I have come across two great ways to match industry talent with classroom needs that are very cool. The first is a brand new company call Nepris.com – they have an online engine to match very specific teaching needs with outstanding talent in industry. The video shows engineers from General Motors talking about pneumatics for a math class. A one-hour class done through the platform’s live video that fully engages all (but one) of the students in the video. The best part of this from the educational perspective is the teacher fits the industry experts into her lesson sequence. She is not just having an expert come in and talk about what they do – they are coming in and helping the students gain a deeper understanding of the content they need to master for the class. More to come on Nepris no doubt.
The second program I found fascinating this week is a program out of Fargo, ND called Teachers in Industry. This is so cool because it is being driven by the economic development council as a long term solution to workforce shortages. Their conclusion was that they needed to get K-12 STEM teachers into the workplace to see, first hand, the skills students need to succeed.
Here are my notes from a call with them on how they are doing it –
- The program is housed with the economic development council
- North Dakota State University built the curriculum for teachers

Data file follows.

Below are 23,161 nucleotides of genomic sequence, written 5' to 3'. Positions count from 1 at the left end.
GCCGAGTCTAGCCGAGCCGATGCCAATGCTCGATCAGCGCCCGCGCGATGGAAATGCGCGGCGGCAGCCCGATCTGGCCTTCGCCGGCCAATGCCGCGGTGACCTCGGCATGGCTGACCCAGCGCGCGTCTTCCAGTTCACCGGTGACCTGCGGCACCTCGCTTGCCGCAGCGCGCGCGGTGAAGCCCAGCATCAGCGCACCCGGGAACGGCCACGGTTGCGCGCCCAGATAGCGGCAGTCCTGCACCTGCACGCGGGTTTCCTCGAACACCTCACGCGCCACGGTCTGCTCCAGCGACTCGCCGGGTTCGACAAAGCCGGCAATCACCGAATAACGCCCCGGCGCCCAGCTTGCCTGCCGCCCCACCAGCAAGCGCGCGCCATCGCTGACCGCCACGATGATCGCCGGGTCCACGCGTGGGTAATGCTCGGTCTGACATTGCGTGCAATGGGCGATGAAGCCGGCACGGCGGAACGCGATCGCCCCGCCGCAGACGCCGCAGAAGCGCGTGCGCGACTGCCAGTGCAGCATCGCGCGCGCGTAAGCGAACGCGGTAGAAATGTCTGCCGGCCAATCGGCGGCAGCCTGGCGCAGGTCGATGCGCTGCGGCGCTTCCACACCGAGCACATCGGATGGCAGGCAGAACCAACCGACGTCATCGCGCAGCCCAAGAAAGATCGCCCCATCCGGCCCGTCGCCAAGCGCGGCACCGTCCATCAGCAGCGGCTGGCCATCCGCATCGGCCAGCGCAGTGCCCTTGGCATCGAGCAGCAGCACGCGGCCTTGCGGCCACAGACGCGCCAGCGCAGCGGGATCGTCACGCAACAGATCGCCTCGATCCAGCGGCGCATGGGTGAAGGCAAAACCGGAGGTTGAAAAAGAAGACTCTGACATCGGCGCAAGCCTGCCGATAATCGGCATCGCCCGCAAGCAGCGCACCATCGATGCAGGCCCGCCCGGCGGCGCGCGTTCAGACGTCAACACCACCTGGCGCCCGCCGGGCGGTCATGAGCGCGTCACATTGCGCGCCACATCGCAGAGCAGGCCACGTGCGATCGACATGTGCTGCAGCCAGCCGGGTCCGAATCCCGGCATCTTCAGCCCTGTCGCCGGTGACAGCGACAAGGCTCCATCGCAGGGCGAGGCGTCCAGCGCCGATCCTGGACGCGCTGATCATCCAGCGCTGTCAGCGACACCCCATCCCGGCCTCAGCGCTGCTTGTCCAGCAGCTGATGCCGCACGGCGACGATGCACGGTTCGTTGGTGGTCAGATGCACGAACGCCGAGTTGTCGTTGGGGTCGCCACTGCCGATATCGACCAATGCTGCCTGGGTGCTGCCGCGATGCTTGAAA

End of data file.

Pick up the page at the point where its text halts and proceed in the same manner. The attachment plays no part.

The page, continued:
- John Deere Electronic - smart electronics in tractors - they were a huge partner in building this out as they see the need for STEM capable students.
- The solution was summer internships for teachers in local plants dependent on STEM
- They had to figure out how long should this internship be, where teachers should go and what should they do - - 1 math teacher first year, 4 teachers the next and 6 teacher this year.
- Teachers spend four weeks in the internship – in each week they spend 4 days in the work environment and 5th day the collaborate on what they have learned and how it can apply to their classrooms
- Teachers have said it is the best professional development they have ever had.
- Very easy time getting companies on board - even though they really won't see a pay off for quite some time they understand the long term implications of this program
- Harder time getting teachers interested in it - the length of time, summer is a challenge but they are getting more and more buy-in from schools
- Teachers earn CEU's for the program and teachers get paid $2,000 for the internship – the Regional Education Association pays half and the company pays half.
- Teachers use the engineering design process to create lessons they will use in the classroom. They build it, try it out in the first semester and then modify it based on input and metrics.